What are Plantar Fasciitis Insoles?

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  • Written By: Tara L. Barnes
  • Edited By: Lucy Oppenheimer
  • Last Modified Date: 16 February 2020
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Plantar fasciitis is inflammation and discomfort in the tissue located on the bottom of the foot. It's more commonly known as heel pain. The condition is addressed in a variety of ways, one of which is the use of plantar fasciitis insoles. These insoles are designed to support the foot's arch or heel, which will reduce tension on the ligaments that might be contributing to the pain.

The connective tissue that runs from the heel of the foot to the toes is called the plantar fascia. When this tissue is aggravated, stretched too tightly, inflamed or injured, it can lead to plantar fasciitis. The condition is most common in runners, but those who are pregnant or overweight also are more likely to develop plantar faciitis. Those with inadequate arch and heel support in the shoes they wear are also more likely to develop the problem.

The problem of plantar fasciitis typically begins with a sharp pain in the heel. For some, the pain goes away as they begin walking. For most, however, the pain is too problematic to not treat it directly. Treatment for plantar faciitis may rest in purchasing a new pair of athletic shoes. If this does not get rid of the pain, however, plantar fasciitis insoles might be the next step.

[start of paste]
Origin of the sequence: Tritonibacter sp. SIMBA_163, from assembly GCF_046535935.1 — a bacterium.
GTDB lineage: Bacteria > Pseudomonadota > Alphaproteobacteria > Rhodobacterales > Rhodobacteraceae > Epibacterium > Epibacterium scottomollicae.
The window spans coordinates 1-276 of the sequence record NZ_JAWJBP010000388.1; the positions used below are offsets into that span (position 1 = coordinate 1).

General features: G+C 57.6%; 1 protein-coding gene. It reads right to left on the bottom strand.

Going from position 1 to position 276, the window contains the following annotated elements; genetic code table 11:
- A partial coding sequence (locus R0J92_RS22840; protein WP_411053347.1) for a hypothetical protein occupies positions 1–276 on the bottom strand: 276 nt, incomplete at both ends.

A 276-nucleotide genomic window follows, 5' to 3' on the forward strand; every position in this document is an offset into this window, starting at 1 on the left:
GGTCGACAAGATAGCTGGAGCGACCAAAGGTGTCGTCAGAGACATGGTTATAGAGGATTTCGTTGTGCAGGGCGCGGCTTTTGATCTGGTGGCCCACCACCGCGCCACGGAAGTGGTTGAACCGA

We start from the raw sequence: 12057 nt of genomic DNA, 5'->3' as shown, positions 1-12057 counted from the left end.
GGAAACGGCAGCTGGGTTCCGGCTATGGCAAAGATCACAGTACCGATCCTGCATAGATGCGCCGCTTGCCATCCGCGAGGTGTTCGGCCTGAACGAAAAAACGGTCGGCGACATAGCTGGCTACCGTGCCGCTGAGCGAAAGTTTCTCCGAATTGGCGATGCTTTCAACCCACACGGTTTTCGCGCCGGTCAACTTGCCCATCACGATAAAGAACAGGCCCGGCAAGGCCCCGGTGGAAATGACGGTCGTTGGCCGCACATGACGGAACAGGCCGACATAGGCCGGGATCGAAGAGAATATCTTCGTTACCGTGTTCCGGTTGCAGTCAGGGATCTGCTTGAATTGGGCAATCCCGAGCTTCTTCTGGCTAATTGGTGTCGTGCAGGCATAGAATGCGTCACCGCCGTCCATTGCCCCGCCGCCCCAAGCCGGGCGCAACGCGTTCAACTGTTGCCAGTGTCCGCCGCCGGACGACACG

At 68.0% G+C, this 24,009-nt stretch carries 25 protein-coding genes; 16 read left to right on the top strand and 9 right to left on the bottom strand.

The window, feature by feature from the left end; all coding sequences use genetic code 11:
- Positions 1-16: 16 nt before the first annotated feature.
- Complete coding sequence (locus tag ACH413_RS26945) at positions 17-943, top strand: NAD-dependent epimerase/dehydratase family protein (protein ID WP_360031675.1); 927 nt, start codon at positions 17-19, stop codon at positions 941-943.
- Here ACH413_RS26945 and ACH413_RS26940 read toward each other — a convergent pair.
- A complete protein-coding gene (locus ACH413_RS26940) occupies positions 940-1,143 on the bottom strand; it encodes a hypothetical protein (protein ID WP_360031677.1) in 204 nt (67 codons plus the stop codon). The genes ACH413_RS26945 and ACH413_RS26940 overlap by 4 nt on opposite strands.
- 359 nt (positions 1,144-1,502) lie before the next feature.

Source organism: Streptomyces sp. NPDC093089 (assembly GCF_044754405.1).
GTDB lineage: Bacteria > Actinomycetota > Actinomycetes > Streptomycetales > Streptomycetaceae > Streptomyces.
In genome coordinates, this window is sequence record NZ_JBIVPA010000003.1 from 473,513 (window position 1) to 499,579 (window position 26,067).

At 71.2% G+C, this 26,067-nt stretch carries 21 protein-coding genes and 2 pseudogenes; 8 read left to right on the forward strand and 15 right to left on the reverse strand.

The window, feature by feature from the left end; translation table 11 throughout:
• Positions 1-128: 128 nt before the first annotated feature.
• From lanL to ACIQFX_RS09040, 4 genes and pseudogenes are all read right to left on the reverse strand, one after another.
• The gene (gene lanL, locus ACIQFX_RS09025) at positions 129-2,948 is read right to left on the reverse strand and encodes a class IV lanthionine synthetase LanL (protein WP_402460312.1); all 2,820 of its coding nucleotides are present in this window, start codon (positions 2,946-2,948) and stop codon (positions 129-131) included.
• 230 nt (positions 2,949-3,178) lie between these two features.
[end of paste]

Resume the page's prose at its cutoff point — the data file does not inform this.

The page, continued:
Plantar fasciitis insoles can be worn in most any type of shoe. For example, insoles for women's high heel shoes are available. Some insoles are designed to offer primary support to the arch of the foot. Other insoles focus on supporting the heel, providing extra shock absorption. Insoles can be pre-molded to fit the foot, or they can be purchased in a more standard, non-formed model. Some insoles can be trimmed with scissors to better fit the shoe.

Night splints are an alternative to plantar fasciitis insoles. As the name suggests, these aids are to be worn at night, after plantar fasciitis insoles are worn during the day. These nocturnal splints have a band running from the top of the toes up to the calf, keeping the foot at a 90° angle so that the bottom of the foot remains gently stretched throughout the night.

When treating plantar faciitis, insoles are rarely the only solution. It's often also important to focus on the source of the pain — irritation of the plantar fascia. Special stretches prescribed by a doctor or physical therapist, can help bring the plantar fascia back to good health. These exercises may include rolling the arch of your foot over a can or jar; placing a towel under the heel and, with legs extended, pulling the towel upward; and standing on a stair on the balls of your feet, slowly lowering the heel of the injured foot.



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